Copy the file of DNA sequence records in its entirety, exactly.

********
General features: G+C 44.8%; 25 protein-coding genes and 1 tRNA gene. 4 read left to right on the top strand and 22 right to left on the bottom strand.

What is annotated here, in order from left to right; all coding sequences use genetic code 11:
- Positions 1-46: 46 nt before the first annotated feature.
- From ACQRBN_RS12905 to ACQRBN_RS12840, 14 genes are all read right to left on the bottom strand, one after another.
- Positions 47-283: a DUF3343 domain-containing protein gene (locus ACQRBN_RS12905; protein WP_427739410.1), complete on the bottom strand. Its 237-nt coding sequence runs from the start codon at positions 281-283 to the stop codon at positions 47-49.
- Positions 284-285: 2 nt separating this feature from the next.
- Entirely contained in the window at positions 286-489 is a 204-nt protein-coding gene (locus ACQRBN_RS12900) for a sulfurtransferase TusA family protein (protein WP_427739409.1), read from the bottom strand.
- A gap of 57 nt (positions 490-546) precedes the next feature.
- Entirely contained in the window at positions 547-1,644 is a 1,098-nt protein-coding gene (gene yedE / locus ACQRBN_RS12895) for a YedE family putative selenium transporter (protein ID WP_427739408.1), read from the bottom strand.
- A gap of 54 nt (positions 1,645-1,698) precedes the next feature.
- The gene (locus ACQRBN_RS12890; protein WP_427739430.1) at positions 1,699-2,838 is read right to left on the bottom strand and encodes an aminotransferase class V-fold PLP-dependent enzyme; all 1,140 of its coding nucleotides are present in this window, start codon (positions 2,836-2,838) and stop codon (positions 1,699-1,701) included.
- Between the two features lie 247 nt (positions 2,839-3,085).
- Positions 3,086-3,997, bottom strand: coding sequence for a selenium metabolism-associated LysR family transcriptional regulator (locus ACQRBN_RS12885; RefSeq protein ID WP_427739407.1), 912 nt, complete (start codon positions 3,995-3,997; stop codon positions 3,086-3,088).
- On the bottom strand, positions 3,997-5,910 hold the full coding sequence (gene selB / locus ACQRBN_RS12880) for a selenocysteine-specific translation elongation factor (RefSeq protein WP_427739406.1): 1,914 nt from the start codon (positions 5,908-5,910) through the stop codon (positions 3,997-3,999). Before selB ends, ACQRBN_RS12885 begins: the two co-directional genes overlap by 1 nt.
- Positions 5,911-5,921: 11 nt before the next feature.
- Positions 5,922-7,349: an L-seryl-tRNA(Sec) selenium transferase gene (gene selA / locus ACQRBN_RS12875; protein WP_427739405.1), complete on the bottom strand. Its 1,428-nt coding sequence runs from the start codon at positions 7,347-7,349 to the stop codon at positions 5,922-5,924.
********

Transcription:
General features: G+C 44.8%; 25 protein-coding genes and 1 tRNA gene. 4 read left to right on the top strand and 22 right to left on the bottom strand.

What is annotated here, in order from left to right; all coding sequences use genetic code 11:
- Positions 1-46: 46 nt before the first annotated feature.
- From ACQRBN_RS12905 to ACQRBN_RS12840, 14 genes are all read right to left on the bottom strand, one after another.
- Positions 47-283: a DUF3343 domain-containing protein gene (locus ACQRBN_RS12905; protein WP_427739410.1), complete on the bottom strand. Its 237-nt coding sequence runs from the start codon at positions 281-283 to the stop codon at positions 47-49.
- Positions 284-285: 2 nt separating this feature from the next.
- Entirely contained in the window at positions 286-489 is a 204-nt protein-coding gene (locus ACQRBN_RS12900) for a sulfurtransferase TusA family protein (protein WP_427739409.1), read from the bottom strand.
- A gap of 57 nt (positions 490-546) precedes the next feature.
- Entirely contained in the window at positions 547-1,644 is a 1,098-nt protein-coding gene (gene yedE / locus ACQRBN_RS12895) for a YedE family putative selenium transporter (protein ID WP_427739408.1), read from the bottom strand.
- A gap of 54 nt (positions 1,645-1,698) precedes the next feature.
- The gene (locus ACQRBN_RS12890; protein WP_427739430.1) at positions 1,699-2,838 is read right to left on the bottom strand and encodes an aminotransferase class V-fold PLP-dependent enzyme; all 1,140 of its coding nucleotides are present in this window, start codon (positions 2,836-2,838) and stop codon (positions 1,699-1,701) included.
- Between the two features lie 247 nt (positions 2,839-3,085).
- Positions 3,086-3,997, bottom strand: coding sequence for a selenium metabolism-associated LysR family transcriptional regulator (locus ACQRBN_RS12885; RefSeq protein ID WP_427739407.1), 912 nt, complete (start codon positions 3,995-3,997; stop codon positions 3,086-3,088).
- On the bottom strand, positions 3,997-5,910 hold the full coding sequence (gene selB / locus ACQRBN_RS12880) for a selenocysteine-specific translation elongation factor (RefSeq protein WP_427739406.1): 1,914 nt from the start codon (positions 5,908-5,910) through the stop codon (positions 3,997-3,999). Before selB ends, ACQRBN_RS12885 begins: the two co-directional genes overlap by 1 nt.
- Positions 5,911-5,921: 11 nt before the next feature.
- Positions 5,922-7,349: an L-seryl-tRNA(Sec) selenium transferase gene (gene selA / locus ACQRBN_RS12875; protein WP_427739405.1), complete on the bottom strand. Its 1,428-nt coding sequence runs from the start codon at positions 7,347-7,349 to the stop codon at positions 5,922-5,924.